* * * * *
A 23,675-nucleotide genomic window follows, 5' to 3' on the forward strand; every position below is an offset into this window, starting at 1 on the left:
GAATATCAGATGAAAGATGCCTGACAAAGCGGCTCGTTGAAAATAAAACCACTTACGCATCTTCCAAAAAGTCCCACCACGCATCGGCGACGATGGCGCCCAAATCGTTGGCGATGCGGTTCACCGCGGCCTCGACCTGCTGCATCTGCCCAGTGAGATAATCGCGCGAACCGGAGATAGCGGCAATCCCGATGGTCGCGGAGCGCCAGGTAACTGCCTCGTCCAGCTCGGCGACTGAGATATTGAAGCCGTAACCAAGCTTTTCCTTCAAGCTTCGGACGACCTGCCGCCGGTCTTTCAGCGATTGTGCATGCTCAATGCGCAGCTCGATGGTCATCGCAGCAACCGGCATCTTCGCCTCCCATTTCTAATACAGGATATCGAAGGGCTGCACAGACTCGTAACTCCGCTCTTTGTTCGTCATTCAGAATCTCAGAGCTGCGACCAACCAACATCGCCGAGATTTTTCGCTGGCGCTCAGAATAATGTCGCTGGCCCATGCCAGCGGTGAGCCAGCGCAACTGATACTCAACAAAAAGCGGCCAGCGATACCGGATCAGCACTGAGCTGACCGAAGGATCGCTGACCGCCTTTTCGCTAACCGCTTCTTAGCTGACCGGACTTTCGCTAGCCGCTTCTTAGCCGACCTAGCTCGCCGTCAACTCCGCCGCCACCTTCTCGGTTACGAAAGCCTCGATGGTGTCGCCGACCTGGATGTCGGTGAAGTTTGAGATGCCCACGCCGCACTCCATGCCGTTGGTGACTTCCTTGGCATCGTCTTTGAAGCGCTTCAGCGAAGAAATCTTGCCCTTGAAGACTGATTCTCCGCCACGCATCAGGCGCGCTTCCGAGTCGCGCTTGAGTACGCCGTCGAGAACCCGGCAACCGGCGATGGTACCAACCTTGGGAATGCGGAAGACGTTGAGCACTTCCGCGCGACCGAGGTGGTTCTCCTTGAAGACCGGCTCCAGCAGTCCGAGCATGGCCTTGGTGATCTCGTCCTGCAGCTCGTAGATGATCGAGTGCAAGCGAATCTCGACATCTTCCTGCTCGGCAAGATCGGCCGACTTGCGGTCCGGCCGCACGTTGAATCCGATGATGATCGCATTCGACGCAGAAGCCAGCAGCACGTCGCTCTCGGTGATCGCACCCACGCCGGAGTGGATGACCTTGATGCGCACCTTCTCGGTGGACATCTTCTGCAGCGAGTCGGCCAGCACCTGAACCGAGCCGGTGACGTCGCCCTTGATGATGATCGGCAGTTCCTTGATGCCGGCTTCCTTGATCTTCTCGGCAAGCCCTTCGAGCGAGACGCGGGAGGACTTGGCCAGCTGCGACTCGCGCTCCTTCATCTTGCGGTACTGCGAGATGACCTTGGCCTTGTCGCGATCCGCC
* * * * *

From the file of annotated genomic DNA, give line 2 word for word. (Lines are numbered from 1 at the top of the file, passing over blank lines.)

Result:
GAATATCAGATGAAAGATGCCTGACAAAGCGGCTCGTTGAAAATAAAACCACTTACGCATCTTCCAAAAAGTCCCACCACGCATCGGCGACGATGGCGCCCAAATCGTTGGCGATGCGGTTCACCGCGGCCTCGACCTGCTGCATCTGCCCAGTGAGATAATCGCGCGAACCGGAGATAGCGGCAATCCCGATGGTCGCGGAGCGCCAGGTAACTGCCTCGTCCAGCTCGGCGACTGAGATATTGAAGCCGTAACCAAGCTTTTCCTTCAAGCTTCGGACGACCTGCCGCCGGTCTTTCAGCGATTGTGCATGCTCAATGCGCAGCTCGATGGTCATCGCAGCAACCGGCATCTTCGCCTCCCATTTCTAATACAGGATATCGAAGGGCTGCACAGACTCGTAACTCCGCTCTTTGTTCGTCATTCAGAATCTCAGAGCTGCGACCAACCAACATCGCCGAGATTTTTCGCTGGCGCTCAGAATAATGTCGCTGGCCCATGCCAGCGGTGAGCCAGCGCAACTGATACTCAACAAAAAGCGGCCAGCGATACCGGATCAGCACTGAGCTGACCGAAGGATCGCTGACCGCCTTTTCGCTAACCGCTTCTTAGCTGACCGGACTTTCGCTAGCCGCTTCTTAGCCGACCTAGCTCGCCGTCAACTCCGCCGCCACCTTCTCGGTTACGAAAGCCTCGATGGTGTCGCCGACCTGGATGTCGGTGAAGTTTGAGATGCCCACGCCGCACTCCATGCCGTTGGTGACTTCCTTGGCATCGTCTTTGAAGCGCTTCAGCGAAGAAATCTTGCCCTTGAAGACTGATTCTCCGCCACGCATCAGGCGCGCTTCCGAGTCGCGCTTGAGTACGCCGTCGAGAACCCGGCAACCGGCGATGGTACCAACCTTGGGAATGCGGAAGACGTTGAGCACTTCCGCGCGACCGAGGTGGTTCTCCTTGAAGACCGGCTCCAGCAGTCCGAGCATGGCCTTGGTGATCTCGTCCTGCAGCTCGTAGATGATCGAGTGCAAGCGAATCTCGACATCTTCCTGCTCGGCAAGATCGGCCGACTTGCGGTCCGGCCGCACGTTGAATCCGATGATGATCGCATTCGACGCAGAAGCCAGCAGCACGTCGCTCTCGGTGATCGCACCCACGCCGGAGTGGATGACCTTGATGCGCACCTTCTCGGTGGACATCTTCTGCAGCGAGTCGGCCAGCACCTGAACCGAGCCGGTGACGTCGCCCTTGATGATGATCGGCAGTTCCTTGATGCCGGCTTCCTTGATCTTCTCGGCAAGCCCTTCGAGCGAGACGCGGGAGGACTTGGCCAGCTGCGACTCGCGCTCCTTCATCTTGCGGTACTGCGAGATGACCTTGGCCTTGTCGCGATCCGCC